Insurance Innovation Watch

A blog covering legal developments in InsurTech, Cybersecurity, and other breaking insurance issues

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Artificial intelligence (AI) allows computers to mimic tasks typically performed by humans. The use of AI in many industries results from its ability to digest a large volume of data in a short amount of time. The insurance industry has great potential to use AI to provide more personalized solutions for customer needs. Kara Pike, an associate in the firm’s Insurance Practice, talks about how companies may use AI in the distribution of insurance, as well as regulatory concerns that have been raised. [embedded content] For more information on our InsurTech Practice, click here.…
Potential Uses of Blockchain Technology in the Insurance Industry For the most part, blockchain technology is still in its experimental stages. The most widely known use of blockchain technology outside the insurance industry is with Bitcoin and other cryptocurrencies. But, there are also a host of potential uses in the insurance industry. In Part One, we explained blockchain technology and its benefits. This article will identify potential uses of blockchain in the insurance industry. 1. The “Smart Contract” and Claims Processing Through the use of “smart contracts,” blockchain can assist insurers in managing claims in a transparent, responsive and irrefutable…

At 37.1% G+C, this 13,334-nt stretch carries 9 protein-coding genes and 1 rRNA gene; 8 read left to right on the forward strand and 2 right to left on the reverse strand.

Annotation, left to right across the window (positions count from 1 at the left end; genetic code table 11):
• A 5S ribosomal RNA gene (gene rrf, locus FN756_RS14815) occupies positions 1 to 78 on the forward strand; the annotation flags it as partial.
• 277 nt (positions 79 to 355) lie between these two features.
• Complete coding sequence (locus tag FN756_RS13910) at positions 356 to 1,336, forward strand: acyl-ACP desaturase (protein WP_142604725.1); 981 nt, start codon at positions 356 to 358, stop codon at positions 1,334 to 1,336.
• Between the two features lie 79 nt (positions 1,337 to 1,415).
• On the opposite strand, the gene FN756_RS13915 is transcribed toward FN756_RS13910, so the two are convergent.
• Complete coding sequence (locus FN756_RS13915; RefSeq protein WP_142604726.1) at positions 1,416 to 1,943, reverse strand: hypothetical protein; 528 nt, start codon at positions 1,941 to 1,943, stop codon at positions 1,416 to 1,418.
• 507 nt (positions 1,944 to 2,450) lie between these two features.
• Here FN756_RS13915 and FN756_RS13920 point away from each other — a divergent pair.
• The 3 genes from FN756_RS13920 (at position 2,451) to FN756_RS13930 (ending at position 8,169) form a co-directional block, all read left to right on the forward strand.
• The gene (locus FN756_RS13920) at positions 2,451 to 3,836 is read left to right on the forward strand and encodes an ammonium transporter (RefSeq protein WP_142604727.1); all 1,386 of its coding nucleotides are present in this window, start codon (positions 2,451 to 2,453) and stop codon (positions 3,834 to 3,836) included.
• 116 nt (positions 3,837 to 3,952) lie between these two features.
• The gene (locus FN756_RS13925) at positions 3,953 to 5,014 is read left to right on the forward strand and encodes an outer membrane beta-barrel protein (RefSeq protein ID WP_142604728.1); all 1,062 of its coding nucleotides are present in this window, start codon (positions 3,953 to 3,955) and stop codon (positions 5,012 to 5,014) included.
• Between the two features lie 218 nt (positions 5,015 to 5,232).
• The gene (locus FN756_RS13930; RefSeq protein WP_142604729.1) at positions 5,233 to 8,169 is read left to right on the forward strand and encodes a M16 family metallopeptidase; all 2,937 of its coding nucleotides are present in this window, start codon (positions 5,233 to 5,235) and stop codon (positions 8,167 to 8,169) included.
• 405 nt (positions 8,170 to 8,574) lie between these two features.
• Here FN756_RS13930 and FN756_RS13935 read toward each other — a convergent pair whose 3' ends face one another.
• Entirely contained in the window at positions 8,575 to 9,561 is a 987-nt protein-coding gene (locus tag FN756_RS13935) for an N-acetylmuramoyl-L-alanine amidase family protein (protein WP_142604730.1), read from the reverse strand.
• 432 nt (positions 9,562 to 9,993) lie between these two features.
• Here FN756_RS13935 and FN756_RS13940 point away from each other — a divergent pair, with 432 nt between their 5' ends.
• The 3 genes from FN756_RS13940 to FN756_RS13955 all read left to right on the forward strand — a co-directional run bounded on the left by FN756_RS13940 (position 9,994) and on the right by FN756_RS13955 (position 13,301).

New York Amends Regulation 187 (now called “Suitability and Best Interests in Life Insurance and Annuity Transactions”) Effective August 1, 2019, the New York Department of Financial Services has amended and renamed New York Insurance Regulation 187, which will now be called “Suitability and Best Interests in Life Insurance and Annuity Transactions.”  The Amended Regulation addresses the duties and obligations of insurers and insurance producers and provides that any transaction with respect to life insurance policies and annuity contracts delivered or issued for delivery in New York must be in the best interest of the consumer and appropriately address the…
Blockchain in the Insurance Industry Series: Part I Although it is being touted as one of the most important innovations since creation of the Internet, most people only know blockchain as the technology supporting Bitcoin and other cryptocurrencies. However,  there are a myriad of potential uses of blockchain technology in the insurance industry. To fully appreciate the full potential of blockchain in the insurance industry a basic understanding of the technology is helpful. Blockchain is a type of distributed ledger technology (or decentralized database) that maintains records of digital transactions.  Rather than having a central administrator like a traditional database…